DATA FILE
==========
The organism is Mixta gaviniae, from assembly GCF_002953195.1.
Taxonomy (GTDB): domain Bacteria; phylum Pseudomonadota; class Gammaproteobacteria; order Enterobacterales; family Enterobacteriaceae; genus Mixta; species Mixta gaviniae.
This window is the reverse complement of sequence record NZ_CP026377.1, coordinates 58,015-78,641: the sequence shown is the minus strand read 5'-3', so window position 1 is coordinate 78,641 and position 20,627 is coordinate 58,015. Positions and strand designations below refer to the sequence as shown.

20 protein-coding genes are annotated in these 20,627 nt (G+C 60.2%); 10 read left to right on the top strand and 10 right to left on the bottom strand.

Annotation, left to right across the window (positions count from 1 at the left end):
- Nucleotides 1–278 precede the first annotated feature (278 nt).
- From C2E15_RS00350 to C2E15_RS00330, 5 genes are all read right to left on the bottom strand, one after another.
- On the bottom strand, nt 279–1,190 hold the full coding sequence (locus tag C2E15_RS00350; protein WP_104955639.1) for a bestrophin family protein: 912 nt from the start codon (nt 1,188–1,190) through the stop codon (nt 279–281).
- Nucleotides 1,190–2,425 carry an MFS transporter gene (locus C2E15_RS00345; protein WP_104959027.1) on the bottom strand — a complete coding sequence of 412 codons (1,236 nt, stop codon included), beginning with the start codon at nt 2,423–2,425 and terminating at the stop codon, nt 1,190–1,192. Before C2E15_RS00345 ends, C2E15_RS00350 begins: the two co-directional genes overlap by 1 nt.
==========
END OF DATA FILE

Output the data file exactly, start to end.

The organism is Mixta gaviniae, from assembly GCF_002953195.1.
Taxonomy (GTDB): domain Bacteria; phylum Pseudomonadota; class Gammaproteobacteria; order Enterobacterales; family Enterobacteriaceae; genus Mixta; species Mixta gaviniae.
This window is the reverse complement of sequence record NZ_CP026377.1, coordinates 58,015-78,641: the sequence shown is the minus strand read 5'-3', so window position 1 is coordinate 78,641 and position 20,627 is coordinate 58,015. Positions and strand designations below refer to the sequence as shown.

20 protein-coding genes are annotated in these 20,627 nt (G+C 60.2%); 10 read left to right on the top strand and 10 right to left on the bottom strand.

Annotation, left to right across the window (positions count from 1 at the left end):
- Nucleotides 1–278 precede the first annotated feature (278 nt).
- From C2E15_RS00350 to C2E15_RS00330, 5 genes are all read right to left on the bottom strand, one after another.
- On the bottom strand, nt 279–1,190 hold the full coding sequence (locus tag C2E15_RS00350; protein WP_104955639.1) for a bestrophin family protein: 912 nt from the start codon (nt 1,188–1,190) through the stop codon (nt 279–281).
- Nucleotides 1,190–2,425 carry an MFS transporter gene (locus C2E15_RS00345; protein WP_104959027.1) on the bottom strand — a complete coding sequence of 412 codons (1,236 nt, stop codon included), beginning with the start codon at nt 2,423–2,425 and terminating at the stop codon, nt 1,190–1,192. Before C2E15_RS00345 ends, C2E15_RS00350 begins: the two co-directional genes overlap by 1 nt.